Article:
It’s been so up and down but I’ll be back for more (I hope)
PUBLISHED: 22:09 17 July 2020 | UPDATED: 22:09 17 July 2020
Last Saturday was my seventh relegation in my 38 years as a Canary.
Five of those have come in the last 15 years – us City fans have certainly had to get used to that sinking feeling during that time.
No relegation will be as painful as my first one, on the last Sunday of May in 1985 when Coventry controversially relegated us. I was only 10 years old and I remember being very upset and disappointed and ended up playing football against my old house garage wall, pretending to be John Deehan scoring the goals to win us promotion back to the old Division One.
Fast forward 35 years and, okay, I may have not been as upset, but I was still disappointed. This time, instead of playing football against a garage wall, I took my three-year-old daughter to the local park with a football. She may not totally understand the ramifications of what happened last Saturday, but in my eyes she was playing and pretending to score the goals for us to win promotion back to the top flight. That was good enough for me.
This relegation has to be the weirdest one of them all. I don’t know if it’s my age or if it is because of what is happening in the world, but I was not really affected by it. I was gutted, but honestly, we’ve had six months to get used to it.
Following another defeat during the week at Chelsea it just leaves Burnley today then Manchester City next week. Then we can finally say goodbye to the Premier League after a season that promised so much but, apart from the first five games, failed to deliver.
I will have my memories of Teemu Pukki’s hat-trick against Newcastle and the night of Manchester City at home, but not much else. I would take the pain of this season for the joy of last season. Or maybe next season could be good.
With all the criticism of Daniel Farke, Stuart Webber, many players, the board and many other people at the club, I am sure they are hurting as much as us.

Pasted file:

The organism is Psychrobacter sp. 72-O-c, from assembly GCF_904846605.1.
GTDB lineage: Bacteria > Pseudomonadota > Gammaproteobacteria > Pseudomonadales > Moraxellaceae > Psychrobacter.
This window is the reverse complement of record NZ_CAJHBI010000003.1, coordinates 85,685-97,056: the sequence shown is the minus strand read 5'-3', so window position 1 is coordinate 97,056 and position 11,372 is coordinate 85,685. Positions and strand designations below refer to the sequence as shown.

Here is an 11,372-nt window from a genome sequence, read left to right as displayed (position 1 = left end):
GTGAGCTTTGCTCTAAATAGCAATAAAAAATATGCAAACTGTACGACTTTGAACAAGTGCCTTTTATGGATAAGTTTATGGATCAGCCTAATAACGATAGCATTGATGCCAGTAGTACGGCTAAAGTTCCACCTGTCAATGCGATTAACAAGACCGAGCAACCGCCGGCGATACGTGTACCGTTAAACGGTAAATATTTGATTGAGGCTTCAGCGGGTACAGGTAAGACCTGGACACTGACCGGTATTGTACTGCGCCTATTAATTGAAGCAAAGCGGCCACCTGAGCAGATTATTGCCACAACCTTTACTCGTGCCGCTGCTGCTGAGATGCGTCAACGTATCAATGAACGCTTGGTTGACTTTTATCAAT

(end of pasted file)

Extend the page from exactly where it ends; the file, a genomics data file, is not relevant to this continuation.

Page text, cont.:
In the past I have suggested we may have to mirror Southampton’s policy of bringing youth players in before selling them on, to try and be more competitive.
Well maybe we could also look at Burnley and Sean Dyche. Burnley owner Mike Garlick, with his reported estimated wealth of £62 million, is second behind Delia Smith and Michael Wynn Jones when it comes to being the least wealthiest owners in the Premier League.
It appears there are no multi-million pound signings through their team. Burnley and Dyche have shown great loyalty towards each other. Dyche won promotion in his second season with Burnley. Despite relegation the following season, Burnley stuck with him and the loyalty was rewarded with them winning the Championship the first season back.
Look at them now – they are challenging for Europe. I am sure a lot of Burnley supporters will give a lot of credit to both Dyche and Garlick for the patience and loyalty to the club.
I’m sure some people may disagree and I am sure we will, but I hope we as a club show the same loyalty as Burnley have done.
This set-up can work.
This is my last column of the season. It’s an absolute honour to talk about my beloved football club. I would like to thank Chris Lakey and his team for giving me the opportunity to talk all things yellow and green.
And a thank you to you guys for taking the time to read my articles. I try to put out a bit of positivity for Norwich fans and most importantly put a smile on people’s faces with my words. We may have had an awful season, but we as fans are lucky to support such a great football club.
Whatever has happened this season it’s just a chapter in our fine club. As we head back to the Championship, let’s get back to the togetherness. Faith in the club. The team. Farke and Webber. The board and with each other.
Hopefully, by the time the Championship starts again we can get back to Carrow Road. Supporting the greatest team in the world. Showing the world we are together.
On The Ball, City